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YongPyong Ski Resort (PyeongChang, Korea) - 2/6/2015

snowmonster

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Date(s) Skied: 2/6/2015

Resort or Ski Area: YongPyong Ski Resort, PyeongChang, Korea

Conditions: 0 to 2 degrees Celsius (about 32 to 36 F), bluebird, frozen granular/packed powder (honestly, the snow conditions reminded me of New England), soft snow on the edges of trails, meticulously groomed/ no bumps

Trip Report:

At last! The snowmonster is back on snow! It feels great to post a TR again on AlpineZone. I've missed this.

My first ski turns since June 13, 2013 (and first in the Far East) were made on February 6, 2015 (coincidentally, almost ten years to the day since I first took my first ski lesson). It was quite a long time to be off snow and I was worried whether I still had the skills. But, you know what? Once you start sliding, it all just clicks into place. I missed this.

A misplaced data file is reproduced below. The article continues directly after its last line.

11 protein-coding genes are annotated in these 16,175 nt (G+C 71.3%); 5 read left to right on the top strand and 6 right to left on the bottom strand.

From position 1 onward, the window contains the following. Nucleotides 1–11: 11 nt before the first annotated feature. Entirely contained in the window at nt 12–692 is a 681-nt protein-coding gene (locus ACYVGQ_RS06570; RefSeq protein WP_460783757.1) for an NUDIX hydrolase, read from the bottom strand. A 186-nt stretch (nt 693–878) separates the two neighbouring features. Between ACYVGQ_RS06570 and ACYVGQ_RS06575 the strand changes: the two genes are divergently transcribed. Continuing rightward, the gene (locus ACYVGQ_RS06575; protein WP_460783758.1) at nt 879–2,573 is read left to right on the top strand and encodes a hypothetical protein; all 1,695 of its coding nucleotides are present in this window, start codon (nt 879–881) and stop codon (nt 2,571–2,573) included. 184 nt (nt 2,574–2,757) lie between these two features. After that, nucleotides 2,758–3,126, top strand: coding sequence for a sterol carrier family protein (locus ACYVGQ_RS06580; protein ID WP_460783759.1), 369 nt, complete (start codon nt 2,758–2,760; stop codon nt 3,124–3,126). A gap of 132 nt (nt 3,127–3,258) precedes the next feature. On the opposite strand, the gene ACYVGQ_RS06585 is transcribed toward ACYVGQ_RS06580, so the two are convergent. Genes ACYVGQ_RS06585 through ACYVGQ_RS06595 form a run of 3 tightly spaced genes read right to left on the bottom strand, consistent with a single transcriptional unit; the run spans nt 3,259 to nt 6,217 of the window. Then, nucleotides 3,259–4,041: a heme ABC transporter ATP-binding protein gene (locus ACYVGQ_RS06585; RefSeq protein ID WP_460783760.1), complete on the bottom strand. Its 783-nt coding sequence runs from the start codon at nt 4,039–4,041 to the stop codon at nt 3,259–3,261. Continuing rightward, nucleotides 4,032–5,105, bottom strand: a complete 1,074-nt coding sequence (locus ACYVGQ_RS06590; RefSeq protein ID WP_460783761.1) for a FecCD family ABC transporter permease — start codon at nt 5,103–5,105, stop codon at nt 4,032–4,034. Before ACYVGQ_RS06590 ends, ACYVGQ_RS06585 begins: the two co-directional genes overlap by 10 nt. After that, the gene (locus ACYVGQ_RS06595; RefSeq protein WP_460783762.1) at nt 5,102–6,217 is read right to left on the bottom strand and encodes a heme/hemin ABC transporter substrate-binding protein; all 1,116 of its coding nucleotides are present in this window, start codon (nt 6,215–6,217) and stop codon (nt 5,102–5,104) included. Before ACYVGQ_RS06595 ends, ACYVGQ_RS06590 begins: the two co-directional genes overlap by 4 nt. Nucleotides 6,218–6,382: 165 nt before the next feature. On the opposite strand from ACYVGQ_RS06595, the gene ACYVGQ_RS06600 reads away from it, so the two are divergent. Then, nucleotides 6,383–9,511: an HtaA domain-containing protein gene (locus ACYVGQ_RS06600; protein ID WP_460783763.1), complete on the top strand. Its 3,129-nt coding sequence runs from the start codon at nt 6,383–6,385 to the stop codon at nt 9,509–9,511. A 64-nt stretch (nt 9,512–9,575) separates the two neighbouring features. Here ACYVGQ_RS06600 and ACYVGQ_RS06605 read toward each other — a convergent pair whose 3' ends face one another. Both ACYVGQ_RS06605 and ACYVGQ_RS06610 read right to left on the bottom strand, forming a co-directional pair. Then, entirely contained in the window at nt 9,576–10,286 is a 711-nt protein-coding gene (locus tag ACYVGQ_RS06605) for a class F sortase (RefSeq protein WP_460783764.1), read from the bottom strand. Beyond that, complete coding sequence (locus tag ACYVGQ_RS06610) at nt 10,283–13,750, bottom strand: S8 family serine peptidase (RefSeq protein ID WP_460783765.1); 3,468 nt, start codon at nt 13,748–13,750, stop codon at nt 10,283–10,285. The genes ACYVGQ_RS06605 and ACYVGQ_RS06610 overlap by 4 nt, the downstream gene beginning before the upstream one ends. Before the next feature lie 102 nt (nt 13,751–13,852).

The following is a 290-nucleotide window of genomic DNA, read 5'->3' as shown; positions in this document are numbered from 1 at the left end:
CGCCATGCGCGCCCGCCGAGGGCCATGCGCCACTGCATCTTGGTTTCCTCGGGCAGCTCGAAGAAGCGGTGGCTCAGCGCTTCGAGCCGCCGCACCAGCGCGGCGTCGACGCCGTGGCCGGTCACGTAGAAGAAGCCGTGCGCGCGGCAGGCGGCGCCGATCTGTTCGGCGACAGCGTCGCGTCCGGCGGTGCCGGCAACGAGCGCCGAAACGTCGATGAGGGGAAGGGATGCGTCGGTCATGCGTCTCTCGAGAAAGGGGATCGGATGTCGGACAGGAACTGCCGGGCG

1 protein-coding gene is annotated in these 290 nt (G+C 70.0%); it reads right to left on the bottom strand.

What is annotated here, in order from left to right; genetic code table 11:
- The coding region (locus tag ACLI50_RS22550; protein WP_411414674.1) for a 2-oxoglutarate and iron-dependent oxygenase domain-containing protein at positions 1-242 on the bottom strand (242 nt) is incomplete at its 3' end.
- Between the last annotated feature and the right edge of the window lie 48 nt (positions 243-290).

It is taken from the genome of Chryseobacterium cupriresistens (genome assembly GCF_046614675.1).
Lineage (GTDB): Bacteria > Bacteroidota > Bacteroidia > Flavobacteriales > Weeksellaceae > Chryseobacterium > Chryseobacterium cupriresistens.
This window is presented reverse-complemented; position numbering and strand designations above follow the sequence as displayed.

I had a business trip to Seoul, Korea and arranged a day-trip to YongPyong Ski Resort in PyeongChang, which is about 3 hours away from Seoul. People thought I was nuts to drive 3 hours to ski for a day but I explained that this was nothing for us New England skiers. So, I hopped on a rented van at 730 am and was at the mountain before 10 am (fast drive).

First thing I had to get done was get some gear. I had shipped most of my soft goods to Manila but my skis are still in Boston. So I rented the longest skis that they could find -- 170 cm length Heads. Asian people are not know for height so this was already the big boy ski. The funny thing was they just adjusted the binding to accommodate my boot. No questions about height, weight or skier level to adjust the DIN settings. This was a bad sign for me so I grabbed a screwdriver and set my own DINs. They asked me if I wanted to rent ski pants and a jacket (you read that right: rent). I said I was all set and off I went.